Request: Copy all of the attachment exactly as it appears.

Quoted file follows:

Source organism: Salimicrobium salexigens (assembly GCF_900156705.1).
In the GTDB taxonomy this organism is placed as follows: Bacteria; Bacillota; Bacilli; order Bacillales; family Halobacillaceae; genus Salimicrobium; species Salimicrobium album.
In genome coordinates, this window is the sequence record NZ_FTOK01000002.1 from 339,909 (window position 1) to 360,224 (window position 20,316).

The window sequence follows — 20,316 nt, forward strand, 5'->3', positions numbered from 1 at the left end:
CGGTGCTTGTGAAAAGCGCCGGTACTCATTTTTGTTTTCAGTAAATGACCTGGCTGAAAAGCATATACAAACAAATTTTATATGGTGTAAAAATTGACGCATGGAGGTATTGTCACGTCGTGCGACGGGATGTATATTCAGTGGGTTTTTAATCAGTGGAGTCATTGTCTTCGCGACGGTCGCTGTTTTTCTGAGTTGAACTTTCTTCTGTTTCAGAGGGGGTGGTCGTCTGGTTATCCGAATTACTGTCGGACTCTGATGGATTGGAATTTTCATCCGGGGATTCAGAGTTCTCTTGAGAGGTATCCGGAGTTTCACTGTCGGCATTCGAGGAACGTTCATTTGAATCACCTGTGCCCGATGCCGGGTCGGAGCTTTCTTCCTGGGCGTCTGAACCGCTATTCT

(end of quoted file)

Source organism: Salimicrobium salexigens (assembly GCF_900156705.1).
In the GTDB taxonomy this organism is placed as follows: Bacteria; Bacillota; Bacilli; order Bacillales; family Halobacillaceae; genus Salimicrobium; species Salimicrobium album.
In genome coordinates, this window is the sequence record NZ_FTOK01000002.1 from 339,909 (window position 1) to 360,224 (window position 20,316).

The window sequence follows — 20,316 nt, forward strand, 5'->3', positions numbered from 1 at the left end:
CGGTGCTTGTGAAAAGCGCCGGTACTCATTTTTGTTTTCAGTAAATGACCTGGCTGAAAAGCATATACAAACAAATTTTATATGGTGTAAAAATTGACGCATGGAGGTATTGTCACGTCGTGCGACGGGATGTATATTCAGTGGGTTTTTAATCAGTGGAGTCATTGTCTTCGCGACGGTCGCTGTTTTTCTGAGTTGAACTTTCTTCTGTTTCAGAGGGGGTGGTCGTCTGGTTATCCGAATTACTGTCGGACTCTGATGGATTGGAATTTTCATCCGGGGATTCAGAGTTCTCTTGAGAGGTATCCGGAGTTTCACTGTCGGCATTCGAGGAACGTTCATTTGAATCACCTGTGCCCGATGCCGGGTCGGAGCTTTCTTCCTGGGCGTCTGAACCGCTATTCT